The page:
PS 76Q On to a Good Start - The teachers and students came together to start a recycling program: teachers used DSNY information in the classrooms; art projects from recycled items displayed throughout the hallways; information provided during faculty meetings; kick off with school assemblies; student "recycling officers" checked for proper paper recycling and collect deposit bottles to raise funds; progress publicly reported in school newspaper; principal met with recycling team every two months, and established rewards program for classes.
Citywide and Manhattan Borough Winner;
Manhattan Golden Shovel Award Winner
PS 89 Liberty School
201 Warren Street
New York, NY 10282
Styrofoam KO’d; Composting OK’d @ 89 - Spearheaded by the PTA, the PS89 Green Team has successfully eradicated Styrofoam lunch trays from the school cafeteria for this school and IS 289, which shares the building, by replacing the foam trays with sugarcane pulp trays. The Green Team embarked on an innovative pilot partnership with a local CSA (Community Supported Agriculture), Holton Farms, to backhaul and compost the trays. ALSO chosen by the NYC Compost Project in Manhattan at the Lower East Side Ecology Center as Master School Composter for educating students about composting.
Queens Golden Shovel Award Winner
P 993 @ 208Q
74-30 Commonwealth Boulevard
Glen Oaks, NY 11362
The 3 Rs - Learning about Reducing, Reusing and Recycling: These students with special needs worked hard on about 15 waste prevention and reuse projects using a hands-on, visual format that all could understand and share with others. The school was chosen by the NYC Compost Project in Queens at the Queens Botanical Garden as Master School Composter for their step-by-step approach to composting in the classroom with a worm bin.
Citywide and Brooklyn Borough Winner;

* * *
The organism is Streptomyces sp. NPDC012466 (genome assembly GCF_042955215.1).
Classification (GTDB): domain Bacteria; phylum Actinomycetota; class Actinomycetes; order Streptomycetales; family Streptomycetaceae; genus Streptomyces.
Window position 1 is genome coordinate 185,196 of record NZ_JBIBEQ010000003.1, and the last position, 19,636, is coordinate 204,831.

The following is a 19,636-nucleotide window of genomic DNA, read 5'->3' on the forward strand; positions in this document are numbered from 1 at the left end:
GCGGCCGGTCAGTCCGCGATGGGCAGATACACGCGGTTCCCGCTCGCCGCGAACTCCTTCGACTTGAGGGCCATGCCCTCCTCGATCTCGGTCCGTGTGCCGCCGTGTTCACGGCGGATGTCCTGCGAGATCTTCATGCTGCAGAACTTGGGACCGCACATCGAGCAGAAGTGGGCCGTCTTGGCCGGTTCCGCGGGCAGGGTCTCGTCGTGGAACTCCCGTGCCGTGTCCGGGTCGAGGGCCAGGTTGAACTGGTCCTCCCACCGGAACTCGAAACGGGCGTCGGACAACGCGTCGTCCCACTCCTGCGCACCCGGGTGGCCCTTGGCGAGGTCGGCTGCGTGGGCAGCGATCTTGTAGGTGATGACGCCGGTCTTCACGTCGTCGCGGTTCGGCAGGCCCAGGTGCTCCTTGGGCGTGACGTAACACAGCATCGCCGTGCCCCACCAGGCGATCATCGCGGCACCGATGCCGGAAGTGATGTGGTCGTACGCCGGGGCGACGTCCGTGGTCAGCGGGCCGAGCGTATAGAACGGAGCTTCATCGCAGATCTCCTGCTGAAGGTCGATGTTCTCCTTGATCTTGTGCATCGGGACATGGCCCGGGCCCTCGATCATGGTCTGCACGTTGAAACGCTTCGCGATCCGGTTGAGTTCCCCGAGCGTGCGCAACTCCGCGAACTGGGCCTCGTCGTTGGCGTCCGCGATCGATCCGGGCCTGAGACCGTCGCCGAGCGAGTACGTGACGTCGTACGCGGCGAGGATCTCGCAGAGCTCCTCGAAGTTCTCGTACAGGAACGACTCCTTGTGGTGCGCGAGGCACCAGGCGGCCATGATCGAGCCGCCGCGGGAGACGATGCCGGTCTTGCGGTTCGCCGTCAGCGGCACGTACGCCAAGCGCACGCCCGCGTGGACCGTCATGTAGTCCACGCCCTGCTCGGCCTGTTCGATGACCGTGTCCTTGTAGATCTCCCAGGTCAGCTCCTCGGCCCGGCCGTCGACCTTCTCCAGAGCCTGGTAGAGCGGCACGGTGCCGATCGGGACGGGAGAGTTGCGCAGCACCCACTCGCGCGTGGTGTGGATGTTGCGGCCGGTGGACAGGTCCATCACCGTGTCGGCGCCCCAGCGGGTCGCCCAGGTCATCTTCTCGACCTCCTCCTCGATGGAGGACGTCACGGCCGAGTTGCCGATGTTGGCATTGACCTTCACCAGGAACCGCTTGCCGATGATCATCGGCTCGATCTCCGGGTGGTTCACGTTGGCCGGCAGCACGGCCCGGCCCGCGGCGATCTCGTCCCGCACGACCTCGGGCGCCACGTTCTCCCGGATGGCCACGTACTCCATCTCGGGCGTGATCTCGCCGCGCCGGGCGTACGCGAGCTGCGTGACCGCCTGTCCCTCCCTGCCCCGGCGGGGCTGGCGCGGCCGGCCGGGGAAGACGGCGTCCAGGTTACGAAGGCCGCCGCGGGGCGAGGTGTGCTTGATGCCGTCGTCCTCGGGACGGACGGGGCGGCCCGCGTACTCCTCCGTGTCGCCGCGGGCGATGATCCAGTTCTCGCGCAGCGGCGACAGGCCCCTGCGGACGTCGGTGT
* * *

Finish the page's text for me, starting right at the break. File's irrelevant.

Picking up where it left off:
Brooklyn Golden Shovel Award Winner
John Ericsson Ms 126 Magnet School for Environmental Engineering
424 Leonard Street
Brooklyn, NY 11222
MS 126 Recycling Campaign: Students in two 6th grade classes helped recycle trays, bottles, and cans in the cafeteria; created slogans, plays, announcements, and recycling competitions to engage student body; raised money for a trip where they recycled old jeans to make bags; brought in old garments and changed them into new artistic pieces; displayed their creations at the Greenpoint Earth Day Festival. ALSO chosen by the NYC Compost Project in Brooklyn at Brooklyn Botanic Garden as Master School Composter, for collecting food scraps to feed their classroom worm bin, and using the worm castings in planters they made from old plastic bottles.
Citywide and Staten Island Borough Winner
New York Restoration Project "Rose Award"
PS 57 Hubert H. Humphrey
140 Palma Drive
Staten Island, NY 10304
PS 57 R Going Green Projects: For the past 15 years, this school’s Title I students have been working on student recycling, reducing, reusing, and beautification (garden/park/watershed) projects. Each year these projects have grown with a new twist. Even some partner schools have joined in on the learning fun. The science teacher relates this exploration to a scientific theme, but found the most impressive projects have been student created and led. The next project is to build an actual greenhouse from 1,500 recycled two-liter bottles.
Citywide and Manhattan Borough Winner
IS 52 Inwood - School of Environmental and Applied Sciences (SEAS)
650 Academy Street
New York, NY 10034
Street Tree Protection and Beautification - In small groups, students adopted some of the 300 street trees that they helped plant on Earth Day 2010 through the STEMester of Service project grant with MillionTreesNY and NY Restoration Project. This year they learned how to care for trees through the Young Urban Forester Program at TreesNY; and how to build tree guards, through Brooklyn Shade. They designed signs to educate the public, cleaned the tree pits, amended the soil with compost, and planted annuals at the base. They will also build wooden fences, which will protect the trees and provide a place to hang their signs.